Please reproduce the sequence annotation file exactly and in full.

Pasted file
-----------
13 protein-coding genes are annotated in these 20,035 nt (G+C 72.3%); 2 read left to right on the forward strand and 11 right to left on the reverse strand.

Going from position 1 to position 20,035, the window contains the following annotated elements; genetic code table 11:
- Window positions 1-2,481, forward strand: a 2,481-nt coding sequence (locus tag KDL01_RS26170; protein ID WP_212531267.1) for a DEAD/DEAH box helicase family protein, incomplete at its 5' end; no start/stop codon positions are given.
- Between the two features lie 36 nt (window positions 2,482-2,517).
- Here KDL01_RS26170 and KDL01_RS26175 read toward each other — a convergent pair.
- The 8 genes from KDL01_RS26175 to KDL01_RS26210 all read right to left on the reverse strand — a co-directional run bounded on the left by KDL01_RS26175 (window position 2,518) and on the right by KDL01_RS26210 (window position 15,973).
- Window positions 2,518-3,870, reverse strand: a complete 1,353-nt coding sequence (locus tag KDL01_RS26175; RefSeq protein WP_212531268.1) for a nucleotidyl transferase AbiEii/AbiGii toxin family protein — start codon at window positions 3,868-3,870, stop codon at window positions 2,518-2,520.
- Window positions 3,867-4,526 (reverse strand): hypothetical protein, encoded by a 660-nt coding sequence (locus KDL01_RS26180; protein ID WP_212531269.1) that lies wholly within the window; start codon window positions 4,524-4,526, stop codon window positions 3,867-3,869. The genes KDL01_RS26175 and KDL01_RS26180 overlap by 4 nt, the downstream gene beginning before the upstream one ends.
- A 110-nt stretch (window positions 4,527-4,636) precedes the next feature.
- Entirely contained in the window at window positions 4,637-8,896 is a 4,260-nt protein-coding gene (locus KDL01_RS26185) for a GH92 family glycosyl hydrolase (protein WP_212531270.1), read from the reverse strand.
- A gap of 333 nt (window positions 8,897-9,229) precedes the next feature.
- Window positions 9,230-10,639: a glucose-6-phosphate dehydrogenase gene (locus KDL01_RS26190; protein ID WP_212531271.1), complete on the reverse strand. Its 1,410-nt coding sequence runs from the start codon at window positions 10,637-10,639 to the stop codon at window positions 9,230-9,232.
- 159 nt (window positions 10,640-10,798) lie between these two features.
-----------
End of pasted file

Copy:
13 protein-coding genes are annotated in these 20,035 nt (G+C 72.3%); 2 read left to right on the forward strand and 11 right to left on the reverse strand.

Going from position 1 to position 20,035, the window contains the following annotated elements; genetic code table 11:
- Window positions 1-2,481, forward strand: a 2,481-nt coding sequence (locus tag KDL01_RS26170; protein ID WP_212531267.1) for a DEAD/DEAH box helicase family protein, incomplete at its 5' end; no start/stop codon positions are given.
- Between the two features lie 36 nt (window positions 2,482-2,517).
- Here KDL01_RS26170 and KDL01_RS26175 read toward each other — a convergent pair.
- The 8 genes from KDL01_RS26175 to KDL01_RS26210 all read right to left on the reverse strand — a co-directional run bounded on the left by KDL01_RS26175 (window position 2,518) and on the right by KDL01_RS26210 (window position 15,973).
- Window positions 2,518-3,870, reverse strand: a complete 1,353-nt coding sequence (locus tag KDL01_RS26175; RefSeq protein WP_212531268.1) for a nucleotidyl transferase AbiEii/AbiGii toxin family protein — start codon at window positions 3,868-3,870, stop codon at window positions 2,518-2,520.
- Window positions 3,867-4,526 (reverse strand): hypothetical protein, encoded by a 660-nt coding sequence (locus KDL01_RS26180; protein ID WP_212531269.1) that lies wholly within the window; start codon window positions 4,524-4,526, stop codon window positions 3,867-3,869. The genes KDL01_RS26175 and KDL01_RS26180 overlap by 4 nt, the downstream gene beginning before the upstream one ends.
- A 110-nt stretch (window positions 4,527-4,636) precedes the next feature.
- Entirely contained in the window at window positions 4,637-8,896 is a 4,260-nt protein-coding gene (locus KDL01_RS26185) for a GH92 family glycosyl hydrolase (protein WP_212531270.1), read from the reverse strand.
- A gap of 333 nt (window positions 8,897-9,229) precedes the next feature.
- Window positions 9,230-10,639: a glucose-6-phosphate dehydrogenase gene (locus KDL01_RS26190; protein ID WP_212531271.1), complete on the reverse strand. Its 1,410-nt coding sequence runs from the start codon at window positions 10,637-10,639 to the stop codon at window positions 9,230-9,232.
- 159 nt (window positions 10,640-10,798) lie between these two features.